Young David Rawle talks about his character in Moone Boy...
Hi David. Are you anything like Martin Moone?
I suppose I'm a bit like him. I'm not sure if I'm as imaginative, but I like reading and watching the telly and sometimes I do silly things like him, so we're kind of alike.
What can we expect from Series 2? Is there a more grown-up feel to the show as Martin gets older?
Martin's starting secondary school and he falls in love with his teacher who's a little bit crazy. And he does more adult things like getting a job as a golf-ball ball boy, which is very funny. He's growing up a little bit.
What sort of teenager is Martin?
He's imaginative, nice, playful, but also serious sometimes. He's not the smartest person in the world but he means well.
Do you enjoy the 80s and 90s elements of the series, given that you've probably never heard of a lot of them?
I remember reading one of the scripts that said the family were watching TV on a portable telly and I thought, wow, a portable telly, that sounds really cool, we don't have those now. Then when we were filming the scene I saw that it was actually just a really small telly you plugged in, but for some reason they called it portable.
The fashion sense is quite funny. Most things are kind of the same, but different at the same time. I probably wear the same sort of things Martin would wear, but he gets hand-me-downs, so he never really changes his clothes. In all the series he basically wears the same things.
What's it like to work with Chris O'Dowd?
It's fantastic. He's so funny and always laughing and making jokes. He's so talented as well.
Do you have a favourite moment from the series?
In the third episode of Series 2, Martin and Padraic decide to build a raft and those scenes were so much fun. It was me, Ian, Chris and Johnny Vegas, and we were having so much fun on a raft. The cameras were really far away and everyone else was in a boat, so we had a great time.
There's quite a lot of dancing involved in Moone Boy. Do you enjoy that?
I'm a terrible dancer. This series I had to get an instructor to choreograph the dance for episode two and she taught me some moves. Then when I went to film it, I did some really bad dancing, the chicken and things that were really embarrassing.
Who gets up to the most mischief on set?
Probably me and Ian [Ian O'Reilly who plays Padraic], we're constantly eating all the biscuits and asking people what their jobs are and annoying them.
Do you have brothers and sisters?
I have two older sisters and Ashton, who's my middle sister helps me with my lines, which is really helpful. I wouldn't be very good without her.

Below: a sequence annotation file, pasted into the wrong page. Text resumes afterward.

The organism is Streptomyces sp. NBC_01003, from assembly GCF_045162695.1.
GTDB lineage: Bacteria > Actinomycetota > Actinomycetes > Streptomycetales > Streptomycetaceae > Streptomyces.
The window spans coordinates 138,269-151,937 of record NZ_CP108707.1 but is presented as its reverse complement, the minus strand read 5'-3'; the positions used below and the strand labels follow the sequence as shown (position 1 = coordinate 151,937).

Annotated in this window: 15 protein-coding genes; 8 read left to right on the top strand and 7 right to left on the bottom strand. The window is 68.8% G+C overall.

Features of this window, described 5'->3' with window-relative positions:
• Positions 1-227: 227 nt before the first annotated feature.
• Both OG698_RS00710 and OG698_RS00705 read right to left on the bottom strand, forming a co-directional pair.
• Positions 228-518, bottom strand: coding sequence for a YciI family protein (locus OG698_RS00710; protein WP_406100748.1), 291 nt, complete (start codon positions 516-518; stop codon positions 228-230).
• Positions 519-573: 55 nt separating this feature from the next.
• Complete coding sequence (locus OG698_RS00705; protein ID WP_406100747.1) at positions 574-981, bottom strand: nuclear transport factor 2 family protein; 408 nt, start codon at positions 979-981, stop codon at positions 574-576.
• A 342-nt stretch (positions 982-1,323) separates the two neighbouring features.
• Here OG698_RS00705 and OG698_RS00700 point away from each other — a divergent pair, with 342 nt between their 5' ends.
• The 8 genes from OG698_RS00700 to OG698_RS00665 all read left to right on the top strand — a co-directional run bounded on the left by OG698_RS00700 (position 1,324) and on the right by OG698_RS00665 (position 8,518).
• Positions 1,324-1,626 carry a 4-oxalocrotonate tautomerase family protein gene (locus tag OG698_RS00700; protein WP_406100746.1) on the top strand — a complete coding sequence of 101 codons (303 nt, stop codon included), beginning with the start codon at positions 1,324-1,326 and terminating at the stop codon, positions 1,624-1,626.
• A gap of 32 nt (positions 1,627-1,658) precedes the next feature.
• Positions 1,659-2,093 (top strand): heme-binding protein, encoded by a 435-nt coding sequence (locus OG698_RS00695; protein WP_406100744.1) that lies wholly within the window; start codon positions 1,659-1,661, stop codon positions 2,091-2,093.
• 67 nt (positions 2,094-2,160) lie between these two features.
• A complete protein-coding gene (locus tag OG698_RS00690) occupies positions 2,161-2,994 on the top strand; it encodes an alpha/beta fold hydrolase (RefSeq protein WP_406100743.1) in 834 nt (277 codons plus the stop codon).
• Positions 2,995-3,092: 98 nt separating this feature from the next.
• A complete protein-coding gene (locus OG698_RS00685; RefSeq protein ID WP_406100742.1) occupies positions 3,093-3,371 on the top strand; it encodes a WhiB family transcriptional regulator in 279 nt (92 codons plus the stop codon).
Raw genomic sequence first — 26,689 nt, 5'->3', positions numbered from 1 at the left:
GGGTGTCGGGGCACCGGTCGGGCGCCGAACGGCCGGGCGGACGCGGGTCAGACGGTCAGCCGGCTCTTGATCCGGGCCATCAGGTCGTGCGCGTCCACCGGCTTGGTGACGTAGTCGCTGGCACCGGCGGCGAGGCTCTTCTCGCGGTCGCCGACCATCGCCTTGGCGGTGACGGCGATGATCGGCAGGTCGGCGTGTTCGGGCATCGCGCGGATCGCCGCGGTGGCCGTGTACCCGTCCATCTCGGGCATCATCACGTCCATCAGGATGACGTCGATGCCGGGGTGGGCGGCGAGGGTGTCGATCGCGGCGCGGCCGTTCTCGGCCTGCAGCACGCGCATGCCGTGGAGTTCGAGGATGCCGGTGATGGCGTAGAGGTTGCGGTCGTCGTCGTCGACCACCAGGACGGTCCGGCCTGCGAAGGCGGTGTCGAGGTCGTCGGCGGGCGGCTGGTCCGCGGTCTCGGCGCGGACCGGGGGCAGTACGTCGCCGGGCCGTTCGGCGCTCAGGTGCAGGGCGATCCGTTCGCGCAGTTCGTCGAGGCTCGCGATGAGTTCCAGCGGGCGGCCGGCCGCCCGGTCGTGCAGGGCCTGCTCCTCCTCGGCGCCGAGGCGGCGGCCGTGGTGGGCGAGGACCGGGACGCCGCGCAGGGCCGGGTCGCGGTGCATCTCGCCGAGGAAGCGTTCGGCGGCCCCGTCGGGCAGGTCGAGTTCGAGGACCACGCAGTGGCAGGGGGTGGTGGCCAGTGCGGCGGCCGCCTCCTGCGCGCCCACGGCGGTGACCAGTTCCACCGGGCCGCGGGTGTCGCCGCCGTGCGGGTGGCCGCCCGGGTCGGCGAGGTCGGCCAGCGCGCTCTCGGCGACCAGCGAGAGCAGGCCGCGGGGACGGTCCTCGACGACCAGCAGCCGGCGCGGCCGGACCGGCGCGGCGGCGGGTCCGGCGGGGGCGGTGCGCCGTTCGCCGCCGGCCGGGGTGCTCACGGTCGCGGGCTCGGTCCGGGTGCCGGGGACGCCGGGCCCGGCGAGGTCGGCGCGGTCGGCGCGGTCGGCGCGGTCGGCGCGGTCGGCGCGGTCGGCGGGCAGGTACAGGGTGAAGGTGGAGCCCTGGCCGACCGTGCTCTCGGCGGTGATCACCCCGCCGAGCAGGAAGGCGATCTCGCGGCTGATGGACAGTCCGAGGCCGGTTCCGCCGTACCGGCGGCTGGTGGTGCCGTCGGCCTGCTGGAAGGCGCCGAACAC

So you can empathise with Martin having three older sisters then?
Yes. Ashton helps me with my lines, but apart from that she's a normal sister who bullies me. I feel for Martin, I know exactly what he's going through.
What's the biggest thing you've learned since being a part of Moone Boy?
To be nice to everybody. There are about 60 people on the crew and it's important to remember everybody's names. I like to listen to what all the different jobs involve, too.
Have Chris or any of the other cast members given you any advice?
Little bits of things, like maybe if you're finding a scene difficult it can be easier if you look away from the person you're acting with. They've told me little things that have really helped.
What has it been like to become a celebrity in a relatively short amount of time? Do you get recognised a lot?
I get recognised sometimes. It's kind of embarrassing. People come over and they're like 'are you Moone Boy?' And when I say yes, they're like 'that's class, can I have a picture?' They take a picture and then they tell their mates and everyone has a camera phone these days, so it's click click click click. It's fun but it can be scary.
What do your mates think about you being on TV?
I think they've watched it, but they don't really mention it much. I probably talk about it more than they do. They're cool with it.
Who inspired you to act?
There's a small theatre where I'm from that has won a few awards, so I was going to drama lessons just because it was there, really. One day they asked who'd like to go for an audition and that had never happened before, so I put my hand up. I went for the part of Padraic originally, then the producers called and asked if I'd come back and go for Martin and I thought, my God have they got the wrong number? I was doing it for the experience, just to see what was it like, not because I thought I had a chance.
In the next audition I had to learn a script and I only had one week to do it, so it was tricky and I was nervous. Then in the third audition I met Chris for the first time and Declan the director, or 'Direclan' as we call him, and it was so much fun. And I met Ian and Sarah who plays Sinead as well, and I knew instantly they were going to get the parts because they were so good.
There are quite a lot of guest stars in the series. If you could film a scene with anybody in the world, who would it be and why?
Do you want to continue acting as you get older, or do you have any other career plans?
I'd love to keep on as an actor, but it isn't always a full-time job so I'd want something else to do, although I don't know what that is yet because I'm only young.